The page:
By Jon Stinson
Augusta- Everyone gets sick at some time or another, such eventualities can force working class people to make some of the hardest decisions. When someone lives paycheck to paycheck, deciding to stay home and miss a day’s pay can often be a choice between one’s health and financial stability. A new bill in the Maine State legislature, LD 369, is attempting to make these situations a little easier for the average Maine worker.
LD 369 grants the Maine workers a number of rights that a few other states already provide to their citizens. Most significantly the bill grants workers the right to earned paid sick leave, affecting any employer with more than five employees. This leave would be earned at a rate of at least one hour per every 30 worked. The bill specifies that this time is permitted to be used for oneself as well as family illnesses. Lastly, for those who work at a company with less than five employees, LD 369 guarantees unpaid leave.
Maine State Senator Geoff Gratwick outlined the various sides of LD 369 when contacted. The Senator noted that a number of other states have similar statutes, “California, Maryland, and Oregon allow employees to accrue one hour of sick time for every forty hours worked. (While) Rhode Island employees must complete thirty-five hours of work in order to accrue one hour.”
This bill joins a trend in Maine politics, the revamping labor laws in the state. These motions in the legislature arrive in a mix of dismay and rejoice among citizens. For many people, the benefits of LD 369 would be an obvious positive to overall working conditions in the state. Although a number of people have raised concerns about the bill’s possible effect on small business, especially in the wake of Maine’s steadily increasing minimum wage that was adjusted in 2017 to better account for a steadily rising cost of living.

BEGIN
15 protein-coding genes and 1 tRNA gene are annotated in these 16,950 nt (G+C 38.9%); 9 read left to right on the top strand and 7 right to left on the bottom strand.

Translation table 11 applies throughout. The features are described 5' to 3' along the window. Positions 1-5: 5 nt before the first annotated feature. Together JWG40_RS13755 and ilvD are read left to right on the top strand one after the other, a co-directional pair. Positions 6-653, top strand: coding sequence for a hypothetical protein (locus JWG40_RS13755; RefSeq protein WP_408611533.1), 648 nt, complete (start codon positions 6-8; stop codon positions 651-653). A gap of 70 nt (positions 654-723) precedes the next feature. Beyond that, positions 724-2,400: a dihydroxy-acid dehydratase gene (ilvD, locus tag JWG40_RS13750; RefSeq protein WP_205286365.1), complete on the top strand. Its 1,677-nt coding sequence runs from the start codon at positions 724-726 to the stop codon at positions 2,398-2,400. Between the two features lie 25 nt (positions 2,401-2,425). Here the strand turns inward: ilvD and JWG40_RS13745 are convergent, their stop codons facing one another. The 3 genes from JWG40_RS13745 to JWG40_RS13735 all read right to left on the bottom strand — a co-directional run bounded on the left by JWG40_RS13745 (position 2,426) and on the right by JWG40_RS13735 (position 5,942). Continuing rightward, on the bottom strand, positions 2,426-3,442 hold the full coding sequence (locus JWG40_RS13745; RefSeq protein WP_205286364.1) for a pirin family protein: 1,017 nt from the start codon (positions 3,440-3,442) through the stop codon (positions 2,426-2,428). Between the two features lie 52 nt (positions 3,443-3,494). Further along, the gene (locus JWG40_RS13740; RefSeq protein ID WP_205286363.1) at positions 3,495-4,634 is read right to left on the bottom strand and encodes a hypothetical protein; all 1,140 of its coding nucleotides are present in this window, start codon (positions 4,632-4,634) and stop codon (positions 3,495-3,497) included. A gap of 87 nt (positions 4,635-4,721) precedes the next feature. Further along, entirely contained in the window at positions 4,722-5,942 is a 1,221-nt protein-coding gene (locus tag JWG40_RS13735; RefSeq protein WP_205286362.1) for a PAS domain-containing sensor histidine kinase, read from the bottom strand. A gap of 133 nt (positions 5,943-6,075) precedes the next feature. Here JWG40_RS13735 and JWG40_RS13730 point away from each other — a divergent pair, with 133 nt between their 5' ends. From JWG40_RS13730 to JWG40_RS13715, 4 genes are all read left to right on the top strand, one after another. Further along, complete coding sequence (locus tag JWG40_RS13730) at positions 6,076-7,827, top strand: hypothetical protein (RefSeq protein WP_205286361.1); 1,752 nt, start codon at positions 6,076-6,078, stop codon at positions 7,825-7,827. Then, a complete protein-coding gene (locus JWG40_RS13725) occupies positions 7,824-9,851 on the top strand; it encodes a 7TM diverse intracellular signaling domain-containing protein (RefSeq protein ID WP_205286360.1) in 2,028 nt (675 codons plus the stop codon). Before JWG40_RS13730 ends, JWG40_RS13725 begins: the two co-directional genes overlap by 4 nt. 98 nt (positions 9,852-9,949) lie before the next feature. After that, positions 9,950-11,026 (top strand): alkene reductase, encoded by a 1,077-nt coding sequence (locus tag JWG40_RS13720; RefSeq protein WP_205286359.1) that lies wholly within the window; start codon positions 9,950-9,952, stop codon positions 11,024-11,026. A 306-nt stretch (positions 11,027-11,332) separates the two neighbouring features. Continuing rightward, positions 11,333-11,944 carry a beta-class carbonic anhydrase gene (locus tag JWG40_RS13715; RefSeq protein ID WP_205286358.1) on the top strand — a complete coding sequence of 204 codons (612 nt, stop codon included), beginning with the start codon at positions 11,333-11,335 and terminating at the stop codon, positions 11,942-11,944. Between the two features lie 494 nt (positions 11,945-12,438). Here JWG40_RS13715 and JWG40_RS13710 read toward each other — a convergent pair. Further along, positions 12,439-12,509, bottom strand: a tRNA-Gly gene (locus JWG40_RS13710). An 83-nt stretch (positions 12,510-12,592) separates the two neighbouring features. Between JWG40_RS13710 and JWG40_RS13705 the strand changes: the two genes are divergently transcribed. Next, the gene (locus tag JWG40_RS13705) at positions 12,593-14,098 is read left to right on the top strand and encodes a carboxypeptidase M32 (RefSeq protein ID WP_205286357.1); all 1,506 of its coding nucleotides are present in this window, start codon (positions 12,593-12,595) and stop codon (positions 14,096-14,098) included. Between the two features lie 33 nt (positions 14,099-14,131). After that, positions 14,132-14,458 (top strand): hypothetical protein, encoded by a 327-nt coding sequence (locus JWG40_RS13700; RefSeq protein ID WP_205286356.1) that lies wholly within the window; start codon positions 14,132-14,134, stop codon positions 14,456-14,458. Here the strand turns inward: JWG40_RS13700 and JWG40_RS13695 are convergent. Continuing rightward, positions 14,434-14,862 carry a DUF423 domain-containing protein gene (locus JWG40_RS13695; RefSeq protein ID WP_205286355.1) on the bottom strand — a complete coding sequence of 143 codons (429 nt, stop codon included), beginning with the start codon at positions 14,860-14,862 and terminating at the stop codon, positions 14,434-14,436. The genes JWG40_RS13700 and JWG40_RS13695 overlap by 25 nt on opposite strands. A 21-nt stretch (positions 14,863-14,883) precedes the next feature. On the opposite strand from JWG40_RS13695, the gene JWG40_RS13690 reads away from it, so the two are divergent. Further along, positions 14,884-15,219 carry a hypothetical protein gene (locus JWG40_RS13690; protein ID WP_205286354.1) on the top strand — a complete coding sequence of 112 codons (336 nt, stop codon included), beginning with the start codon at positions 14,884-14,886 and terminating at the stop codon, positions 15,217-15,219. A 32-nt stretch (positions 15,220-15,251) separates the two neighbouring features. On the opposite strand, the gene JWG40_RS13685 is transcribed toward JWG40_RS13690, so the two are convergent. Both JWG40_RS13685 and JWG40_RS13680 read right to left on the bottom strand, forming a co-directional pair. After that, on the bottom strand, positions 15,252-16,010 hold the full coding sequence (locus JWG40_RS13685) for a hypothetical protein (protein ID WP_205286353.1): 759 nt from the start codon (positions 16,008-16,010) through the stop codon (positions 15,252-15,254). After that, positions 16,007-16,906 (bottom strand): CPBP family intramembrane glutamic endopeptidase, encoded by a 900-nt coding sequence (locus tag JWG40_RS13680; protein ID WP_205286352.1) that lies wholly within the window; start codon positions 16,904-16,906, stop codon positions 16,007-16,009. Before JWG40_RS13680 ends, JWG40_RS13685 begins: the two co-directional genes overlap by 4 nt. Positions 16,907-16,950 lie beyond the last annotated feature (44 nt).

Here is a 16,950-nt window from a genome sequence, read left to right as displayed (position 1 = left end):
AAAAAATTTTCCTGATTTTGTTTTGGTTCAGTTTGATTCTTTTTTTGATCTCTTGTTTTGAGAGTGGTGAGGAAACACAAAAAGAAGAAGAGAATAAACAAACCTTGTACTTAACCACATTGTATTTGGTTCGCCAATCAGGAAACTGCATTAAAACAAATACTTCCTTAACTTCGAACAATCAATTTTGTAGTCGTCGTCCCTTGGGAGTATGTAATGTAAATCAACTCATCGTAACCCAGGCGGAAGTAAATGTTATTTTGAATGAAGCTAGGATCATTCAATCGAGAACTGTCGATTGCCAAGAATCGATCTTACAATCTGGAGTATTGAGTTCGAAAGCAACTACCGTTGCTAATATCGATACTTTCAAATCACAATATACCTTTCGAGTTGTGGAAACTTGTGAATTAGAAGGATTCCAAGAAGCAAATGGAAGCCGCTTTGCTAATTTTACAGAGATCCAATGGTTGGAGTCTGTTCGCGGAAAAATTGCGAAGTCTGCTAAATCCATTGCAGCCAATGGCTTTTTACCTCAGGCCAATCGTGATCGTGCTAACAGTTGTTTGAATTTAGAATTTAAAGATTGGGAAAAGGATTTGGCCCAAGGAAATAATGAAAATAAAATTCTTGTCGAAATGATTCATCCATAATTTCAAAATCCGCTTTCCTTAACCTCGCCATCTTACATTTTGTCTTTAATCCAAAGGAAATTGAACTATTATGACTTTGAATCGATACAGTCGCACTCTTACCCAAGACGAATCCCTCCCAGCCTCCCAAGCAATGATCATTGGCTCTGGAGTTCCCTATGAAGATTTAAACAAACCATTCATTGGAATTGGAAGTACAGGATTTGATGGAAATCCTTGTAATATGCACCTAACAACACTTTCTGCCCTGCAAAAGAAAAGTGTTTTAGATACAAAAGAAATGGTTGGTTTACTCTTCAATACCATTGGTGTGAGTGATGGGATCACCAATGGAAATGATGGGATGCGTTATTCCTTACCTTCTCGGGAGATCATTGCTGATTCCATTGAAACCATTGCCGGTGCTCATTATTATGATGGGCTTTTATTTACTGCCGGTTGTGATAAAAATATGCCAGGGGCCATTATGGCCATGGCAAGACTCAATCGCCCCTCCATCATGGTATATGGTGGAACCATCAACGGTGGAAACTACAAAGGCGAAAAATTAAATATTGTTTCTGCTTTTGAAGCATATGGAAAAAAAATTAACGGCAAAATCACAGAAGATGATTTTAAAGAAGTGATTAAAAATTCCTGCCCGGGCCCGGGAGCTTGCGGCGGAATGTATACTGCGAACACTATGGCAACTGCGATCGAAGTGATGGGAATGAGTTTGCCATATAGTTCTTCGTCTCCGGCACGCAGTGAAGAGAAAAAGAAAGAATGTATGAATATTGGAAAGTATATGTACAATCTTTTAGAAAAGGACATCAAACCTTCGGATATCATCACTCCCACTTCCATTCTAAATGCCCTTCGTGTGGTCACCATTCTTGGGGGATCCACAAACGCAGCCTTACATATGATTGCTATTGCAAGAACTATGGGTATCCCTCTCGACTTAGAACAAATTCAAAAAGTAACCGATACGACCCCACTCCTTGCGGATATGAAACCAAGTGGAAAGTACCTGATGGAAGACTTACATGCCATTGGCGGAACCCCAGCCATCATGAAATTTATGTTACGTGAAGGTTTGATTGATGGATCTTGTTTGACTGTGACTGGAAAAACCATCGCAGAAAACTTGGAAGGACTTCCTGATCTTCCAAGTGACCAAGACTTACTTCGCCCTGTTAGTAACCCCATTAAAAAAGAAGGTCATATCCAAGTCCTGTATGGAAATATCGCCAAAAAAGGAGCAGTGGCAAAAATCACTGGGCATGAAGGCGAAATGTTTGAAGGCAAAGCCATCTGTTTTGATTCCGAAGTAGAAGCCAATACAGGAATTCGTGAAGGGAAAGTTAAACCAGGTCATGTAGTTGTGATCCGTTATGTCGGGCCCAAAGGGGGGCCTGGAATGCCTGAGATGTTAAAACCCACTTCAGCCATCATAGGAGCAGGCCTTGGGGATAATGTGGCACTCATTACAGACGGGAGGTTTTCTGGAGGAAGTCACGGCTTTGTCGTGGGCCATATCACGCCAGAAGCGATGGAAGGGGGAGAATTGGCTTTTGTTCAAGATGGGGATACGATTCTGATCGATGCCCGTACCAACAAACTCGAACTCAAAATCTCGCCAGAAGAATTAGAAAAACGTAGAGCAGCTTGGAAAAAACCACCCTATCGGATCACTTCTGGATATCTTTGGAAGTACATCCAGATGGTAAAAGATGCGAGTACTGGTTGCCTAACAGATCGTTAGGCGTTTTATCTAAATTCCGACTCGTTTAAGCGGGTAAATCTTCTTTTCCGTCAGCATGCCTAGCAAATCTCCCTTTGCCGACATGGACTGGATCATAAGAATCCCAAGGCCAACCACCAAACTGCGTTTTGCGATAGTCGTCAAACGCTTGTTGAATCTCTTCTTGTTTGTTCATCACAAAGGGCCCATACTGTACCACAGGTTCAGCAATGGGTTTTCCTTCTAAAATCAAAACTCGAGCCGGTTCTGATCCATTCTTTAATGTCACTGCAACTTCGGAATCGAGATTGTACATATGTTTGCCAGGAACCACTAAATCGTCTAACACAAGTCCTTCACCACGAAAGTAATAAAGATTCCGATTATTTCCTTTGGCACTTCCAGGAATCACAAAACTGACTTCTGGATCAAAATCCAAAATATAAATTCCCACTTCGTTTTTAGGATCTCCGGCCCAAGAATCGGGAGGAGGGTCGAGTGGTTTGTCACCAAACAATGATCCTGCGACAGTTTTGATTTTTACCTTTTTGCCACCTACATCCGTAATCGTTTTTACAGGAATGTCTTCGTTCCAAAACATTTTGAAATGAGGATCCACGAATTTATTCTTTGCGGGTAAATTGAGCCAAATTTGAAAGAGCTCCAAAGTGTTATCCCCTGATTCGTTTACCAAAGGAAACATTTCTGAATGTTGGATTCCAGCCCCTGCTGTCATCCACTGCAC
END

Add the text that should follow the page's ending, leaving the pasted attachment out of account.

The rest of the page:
Many Maine business owners claim that mandatory sick leave is too costly for budding business in the state, on top of raising wages. These smaller employers worry that the rising costs will drive their products to be unaffordable for many of the consumers of the state. Large portions of the state are working class or on fixed incomes, rising prices can hurt these Mainers.
“The majority of children in Maine live in households where all the adults are working. Without paid sick leave provided by employers, parents may periodically face difficult and unnecessary choices between their health or their child’s health and their income.” Said Senator Gratwick. State secured sick leave would prevent working parents in Maine from having to make this choice.
Going forward LD 369 will face debate and eventual voting by the full legislature. Contact your legislator and voice your opinion on the bill as it enters deliberation in the coming weeks.